A 2013 study from the National Institutes of Health found out that calcium in supplements could make fatty plaques in your arteries. But calcium from food sources isn’t worrisome. Most people don’t need to take calcium supplements. But if you are among those who should, consult your doctor for the proper quantity and the sources you should be using.
Food sources of calcium are milk, cheese, and yogurt, as well as leafy, green vegetables. Sardines and salmon also contain a significant amount of calcium. As a chemical supplement, calcium gets absorbed the best when taken as a form of citrate or aspartate salts with a little of vitamin C taken between meals or at bedtime.
Magnesium is a mineral, which works synergistically with calcium in almost every metabolic function so they should usually be taken together. Magnesium is absorbed best when taken as gluconate salt. You can find plenty of magnesium in squash seeds, dark leafy greens, beans, and lentils, as well as dark chocolate and dried figs.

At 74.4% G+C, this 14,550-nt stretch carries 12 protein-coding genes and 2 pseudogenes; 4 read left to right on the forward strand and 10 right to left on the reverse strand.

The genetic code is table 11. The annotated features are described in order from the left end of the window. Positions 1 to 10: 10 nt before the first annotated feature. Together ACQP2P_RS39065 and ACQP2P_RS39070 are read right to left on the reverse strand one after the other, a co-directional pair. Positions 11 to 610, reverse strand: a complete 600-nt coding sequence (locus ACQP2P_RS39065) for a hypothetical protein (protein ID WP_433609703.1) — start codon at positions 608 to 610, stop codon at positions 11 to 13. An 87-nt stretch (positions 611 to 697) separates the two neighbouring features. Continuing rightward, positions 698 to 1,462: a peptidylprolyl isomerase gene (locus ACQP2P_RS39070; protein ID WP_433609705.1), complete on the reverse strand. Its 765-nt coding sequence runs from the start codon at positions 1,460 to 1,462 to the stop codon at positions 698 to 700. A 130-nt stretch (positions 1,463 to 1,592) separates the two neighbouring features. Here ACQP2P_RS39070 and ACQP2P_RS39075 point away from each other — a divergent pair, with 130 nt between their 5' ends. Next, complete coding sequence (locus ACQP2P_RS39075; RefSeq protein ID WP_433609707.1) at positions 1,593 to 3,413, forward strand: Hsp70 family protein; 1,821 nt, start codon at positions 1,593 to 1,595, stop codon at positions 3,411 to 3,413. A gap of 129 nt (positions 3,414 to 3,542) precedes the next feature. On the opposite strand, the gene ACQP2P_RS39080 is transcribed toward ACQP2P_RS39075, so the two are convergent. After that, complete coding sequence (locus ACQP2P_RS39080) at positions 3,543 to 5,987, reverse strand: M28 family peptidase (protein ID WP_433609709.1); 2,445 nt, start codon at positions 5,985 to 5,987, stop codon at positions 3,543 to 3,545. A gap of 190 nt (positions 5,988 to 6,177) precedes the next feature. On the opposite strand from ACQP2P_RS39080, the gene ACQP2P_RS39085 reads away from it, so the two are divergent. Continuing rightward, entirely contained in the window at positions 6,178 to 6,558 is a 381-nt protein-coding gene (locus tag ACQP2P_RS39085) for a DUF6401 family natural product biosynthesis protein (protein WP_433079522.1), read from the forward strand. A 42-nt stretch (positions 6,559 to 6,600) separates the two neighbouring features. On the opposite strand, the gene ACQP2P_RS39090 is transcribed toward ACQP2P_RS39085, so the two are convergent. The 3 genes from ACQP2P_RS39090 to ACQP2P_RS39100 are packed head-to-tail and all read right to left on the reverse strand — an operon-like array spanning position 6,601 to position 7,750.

Of the chemical preparations, calcium is absorbed best when taken as aspartate or citrate salts, while magnesium as a gluconate salt, or in form of chelate. If you want to improve memory and attention, as well as avoid lack of focus and insomnia, you should take supplements of magnesium. It is also advised for relieving symptoms of diseases of the heart and blood vessels including chest pain, irregular heartbeat or a higher blood pressure, as well as high levels of LDL and stroke. Magnesium levels in the body have been correlated to osteoporosis and arthritis, muscular strength, as well as diabetes.